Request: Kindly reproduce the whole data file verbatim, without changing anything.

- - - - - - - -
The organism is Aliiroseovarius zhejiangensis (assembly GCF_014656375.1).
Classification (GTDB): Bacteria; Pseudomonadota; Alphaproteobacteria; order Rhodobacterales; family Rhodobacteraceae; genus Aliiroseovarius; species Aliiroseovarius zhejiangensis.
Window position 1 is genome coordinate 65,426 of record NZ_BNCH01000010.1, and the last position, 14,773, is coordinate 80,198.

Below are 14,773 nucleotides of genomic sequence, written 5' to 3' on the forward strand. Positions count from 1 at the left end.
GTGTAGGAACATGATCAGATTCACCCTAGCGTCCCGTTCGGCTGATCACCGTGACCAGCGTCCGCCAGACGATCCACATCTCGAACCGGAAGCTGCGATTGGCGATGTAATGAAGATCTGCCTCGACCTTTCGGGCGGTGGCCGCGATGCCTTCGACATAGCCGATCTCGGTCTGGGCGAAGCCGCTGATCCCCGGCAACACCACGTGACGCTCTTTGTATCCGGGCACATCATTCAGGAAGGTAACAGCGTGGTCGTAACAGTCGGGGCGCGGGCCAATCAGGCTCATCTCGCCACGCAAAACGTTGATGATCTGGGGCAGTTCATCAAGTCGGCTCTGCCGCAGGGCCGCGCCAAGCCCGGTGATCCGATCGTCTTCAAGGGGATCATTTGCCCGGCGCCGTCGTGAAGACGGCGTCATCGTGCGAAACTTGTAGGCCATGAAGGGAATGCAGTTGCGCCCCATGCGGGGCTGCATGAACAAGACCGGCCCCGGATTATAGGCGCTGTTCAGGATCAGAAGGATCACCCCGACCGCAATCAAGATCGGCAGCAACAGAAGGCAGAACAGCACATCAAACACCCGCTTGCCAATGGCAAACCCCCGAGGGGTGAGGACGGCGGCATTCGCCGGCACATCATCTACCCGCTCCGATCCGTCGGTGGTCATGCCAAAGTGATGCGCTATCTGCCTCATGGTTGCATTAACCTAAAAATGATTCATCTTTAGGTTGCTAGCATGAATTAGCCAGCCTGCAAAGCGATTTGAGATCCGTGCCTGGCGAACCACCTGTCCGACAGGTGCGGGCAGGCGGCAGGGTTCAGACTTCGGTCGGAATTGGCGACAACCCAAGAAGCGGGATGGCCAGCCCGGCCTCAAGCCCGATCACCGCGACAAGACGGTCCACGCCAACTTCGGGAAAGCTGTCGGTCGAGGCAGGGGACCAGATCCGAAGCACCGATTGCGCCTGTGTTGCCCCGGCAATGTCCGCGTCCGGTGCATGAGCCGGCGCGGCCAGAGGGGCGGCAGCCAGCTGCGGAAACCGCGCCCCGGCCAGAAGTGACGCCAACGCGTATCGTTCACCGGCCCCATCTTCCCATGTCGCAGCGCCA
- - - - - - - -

The organism is Aliiroseovarius zhejiangensis (assembly GCF_014656375.1).
Classification (GTDB): Bacteria; Pseudomonadota; Alphaproteobacteria; order Rhodobacterales; family Rhodobacteraceae; genus Aliiroseovarius; species Aliiroseovarius zhejiangensis.
Window position 1 is genome coordinate 65,426 of record NZ_BNCH01000010.1, and the last position, 14,773, is coordinate 80,198.

Below are 14,773 nucleotides of genomic sequence, written 5' to 3' on the forward strand. Positions count from 1 at the left end.
GTGTAGGAACATGATCAGATTCACCCTAGCGTCCCGTTCGGCTGATCACCGTGACCAGCGTCCGCCAGACGATCCACATCTCGAACCGGAAGCTGCGATTGGCGATGTAATGAAGATCTGCCTCGACCTTTCGGGCGGTGGCCGCGATGCCTTCGACATAGCCGATCTCGGTCTGGGCGAAGCCGCTGATCCCCGGCAACACCACGTGACGCTCTTTGTATCCGGGCACATCATTCAGGAAGGTAACAGCGTGGTCGTAACAGTCGGGGCGCGGGCCAATCAGGCTCATCTCGCCACGCAAAACGTTGATGATCTGGGGCAGTTCATCAAGTCGGCTCTGCCGCAGGGCCGCGCCAAGCCCGGTGATCCGATCGTCTTCAAGGGGATCATTTGCCCGGCGCCGTCGTGAAGACGGCGTCATCGTGCGAAACTTGTAGGCCATGAAGGGAATGCAGTTGCGCCCCATGCGGGGCTGCATGAACAAGACCGGCCCCGGATTATAGGCGCTGTTCAGGATCAGAAGGATCACCCCGACCGCAATCAAGATCGGCAGCAACAGAAGGCAGAACAGCACATCAAACACCCGCTTGCCAATGGCAAACCCCCGAGGGGTGAGGACGGCGGCATTCGCCGGCACATCATCTACCCGCTCCGATCCGTCGGTGGTCATGCCAAAGTGATGCGCTATCTGCCTCATGGTTGCATTAACCTAAAAATGATTCATCTTTAGGTTGCTAGCATGAATTAGCCAGCCTGCAAAGCGATTTGAGATCCGTGCCTGGCGAACCACCTGTCCGACAGGTGCGGGCAGGCGGCAGGGTTCAGACTTCGGTCGGAATTGGCGACAACCCAAGAAGCGGGATGGCCAGCCCGGCCTCAAGCCCGATCACCGCGACAAGACGGTCCACGCCAACTTCGGGAAAGCTGTCGGTCGAGGCAGGGGACCAGATCCGAAGCACCGATTGCGCCTGTGTTGCCCCGGCAATGTCCGCGTCCGGTGCATGAGCCGGCGCGGCCAGAGGGGCGGCAGCCAGCTGCGGAAACCGCGCCCCGGCCAGAAGTGACGCCAACGCGTATCGTTCACCGGCCCCATCTTCCCATGTCGCAGCGCCA